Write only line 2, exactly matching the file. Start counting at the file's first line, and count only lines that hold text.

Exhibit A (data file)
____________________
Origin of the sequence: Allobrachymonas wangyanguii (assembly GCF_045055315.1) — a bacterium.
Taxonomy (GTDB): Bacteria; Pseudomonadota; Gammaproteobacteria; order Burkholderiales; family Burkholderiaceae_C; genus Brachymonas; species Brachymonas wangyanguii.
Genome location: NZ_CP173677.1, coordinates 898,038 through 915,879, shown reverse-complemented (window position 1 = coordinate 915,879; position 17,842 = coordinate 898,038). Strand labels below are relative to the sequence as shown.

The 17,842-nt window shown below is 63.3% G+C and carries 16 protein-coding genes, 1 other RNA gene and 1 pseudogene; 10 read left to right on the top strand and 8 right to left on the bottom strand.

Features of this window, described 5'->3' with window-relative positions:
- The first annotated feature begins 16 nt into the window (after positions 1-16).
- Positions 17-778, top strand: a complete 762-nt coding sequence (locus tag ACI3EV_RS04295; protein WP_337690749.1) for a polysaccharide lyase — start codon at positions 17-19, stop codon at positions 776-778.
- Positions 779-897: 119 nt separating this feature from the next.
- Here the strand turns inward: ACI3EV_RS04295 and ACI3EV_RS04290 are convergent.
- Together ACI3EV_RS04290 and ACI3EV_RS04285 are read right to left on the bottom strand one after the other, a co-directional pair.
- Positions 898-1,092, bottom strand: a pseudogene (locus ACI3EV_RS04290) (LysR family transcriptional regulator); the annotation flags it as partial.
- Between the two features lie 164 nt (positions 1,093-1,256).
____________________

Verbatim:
Taxonomy (GTDB): Bacteria; Pseudomonadota; Gammaproteobacteria; order Burkholderiales; family Burkholderiaceae_C; genus Brachymonas; species Brachymonas wangyanguii.